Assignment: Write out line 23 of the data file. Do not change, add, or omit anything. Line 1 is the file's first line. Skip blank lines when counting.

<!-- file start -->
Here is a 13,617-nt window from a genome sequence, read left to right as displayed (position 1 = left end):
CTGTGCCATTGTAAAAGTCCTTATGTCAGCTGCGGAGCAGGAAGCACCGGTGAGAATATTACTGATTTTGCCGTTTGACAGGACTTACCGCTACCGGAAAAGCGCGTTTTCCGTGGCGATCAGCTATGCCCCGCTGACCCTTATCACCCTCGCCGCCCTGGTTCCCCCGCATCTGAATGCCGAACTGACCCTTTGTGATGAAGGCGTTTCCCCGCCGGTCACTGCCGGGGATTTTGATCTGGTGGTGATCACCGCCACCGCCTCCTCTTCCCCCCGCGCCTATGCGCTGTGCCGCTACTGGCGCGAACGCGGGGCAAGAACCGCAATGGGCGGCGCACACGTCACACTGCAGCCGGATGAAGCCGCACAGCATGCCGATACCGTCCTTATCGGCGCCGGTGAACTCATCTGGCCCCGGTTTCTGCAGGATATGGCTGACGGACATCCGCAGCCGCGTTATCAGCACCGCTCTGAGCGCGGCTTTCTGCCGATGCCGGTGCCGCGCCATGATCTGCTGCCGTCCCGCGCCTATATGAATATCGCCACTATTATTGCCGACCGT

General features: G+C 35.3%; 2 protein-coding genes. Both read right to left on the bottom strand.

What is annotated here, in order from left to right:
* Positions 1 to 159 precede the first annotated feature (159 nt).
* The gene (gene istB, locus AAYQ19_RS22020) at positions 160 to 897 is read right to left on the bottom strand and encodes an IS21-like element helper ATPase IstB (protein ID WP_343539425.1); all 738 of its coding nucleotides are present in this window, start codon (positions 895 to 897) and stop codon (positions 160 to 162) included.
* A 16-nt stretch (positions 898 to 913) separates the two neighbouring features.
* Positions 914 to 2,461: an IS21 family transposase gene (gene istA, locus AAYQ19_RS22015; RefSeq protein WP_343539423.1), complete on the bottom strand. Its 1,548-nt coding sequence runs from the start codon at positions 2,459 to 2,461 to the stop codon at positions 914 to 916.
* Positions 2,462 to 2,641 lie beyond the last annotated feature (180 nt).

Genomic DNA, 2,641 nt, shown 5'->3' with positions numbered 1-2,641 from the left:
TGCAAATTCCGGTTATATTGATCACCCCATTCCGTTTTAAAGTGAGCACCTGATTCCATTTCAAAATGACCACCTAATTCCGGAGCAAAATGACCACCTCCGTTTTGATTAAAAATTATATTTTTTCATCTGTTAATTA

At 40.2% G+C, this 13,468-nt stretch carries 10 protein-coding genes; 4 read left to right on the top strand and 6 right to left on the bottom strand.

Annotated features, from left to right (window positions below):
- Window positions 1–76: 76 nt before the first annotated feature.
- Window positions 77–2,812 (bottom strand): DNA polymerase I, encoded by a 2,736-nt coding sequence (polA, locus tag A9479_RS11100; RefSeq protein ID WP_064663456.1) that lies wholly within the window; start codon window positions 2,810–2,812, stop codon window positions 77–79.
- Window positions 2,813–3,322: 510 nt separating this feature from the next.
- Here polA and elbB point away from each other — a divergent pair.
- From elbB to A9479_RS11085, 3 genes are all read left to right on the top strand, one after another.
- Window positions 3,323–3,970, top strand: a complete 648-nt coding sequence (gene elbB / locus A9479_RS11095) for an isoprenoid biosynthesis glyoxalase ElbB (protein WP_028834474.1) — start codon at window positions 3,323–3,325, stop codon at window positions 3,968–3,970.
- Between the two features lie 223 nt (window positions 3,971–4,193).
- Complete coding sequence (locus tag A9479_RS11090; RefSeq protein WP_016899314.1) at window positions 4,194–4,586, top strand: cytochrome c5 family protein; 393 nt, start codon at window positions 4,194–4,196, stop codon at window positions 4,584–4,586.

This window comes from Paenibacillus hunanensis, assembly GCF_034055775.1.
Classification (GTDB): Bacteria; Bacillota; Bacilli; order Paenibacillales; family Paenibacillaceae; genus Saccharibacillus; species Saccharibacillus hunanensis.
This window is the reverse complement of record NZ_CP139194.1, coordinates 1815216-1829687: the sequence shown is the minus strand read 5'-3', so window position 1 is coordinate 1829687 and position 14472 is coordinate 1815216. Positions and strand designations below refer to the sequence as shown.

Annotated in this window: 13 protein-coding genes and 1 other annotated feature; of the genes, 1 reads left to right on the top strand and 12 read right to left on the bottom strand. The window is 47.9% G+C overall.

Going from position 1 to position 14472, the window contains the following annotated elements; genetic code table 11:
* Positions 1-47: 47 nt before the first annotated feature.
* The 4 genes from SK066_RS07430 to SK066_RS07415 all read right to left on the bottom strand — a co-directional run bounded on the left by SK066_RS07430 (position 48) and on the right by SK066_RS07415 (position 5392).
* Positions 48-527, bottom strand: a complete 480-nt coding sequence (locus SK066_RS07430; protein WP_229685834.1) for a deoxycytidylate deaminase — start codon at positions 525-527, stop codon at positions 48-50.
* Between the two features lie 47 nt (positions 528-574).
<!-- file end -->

Classification (GTDB): Bacteria; Bacillota; Bacilli; order Paenibacillales; family Paenibacillaceae; genus Saccharibacillus; species Saccharibacillus hunanensis.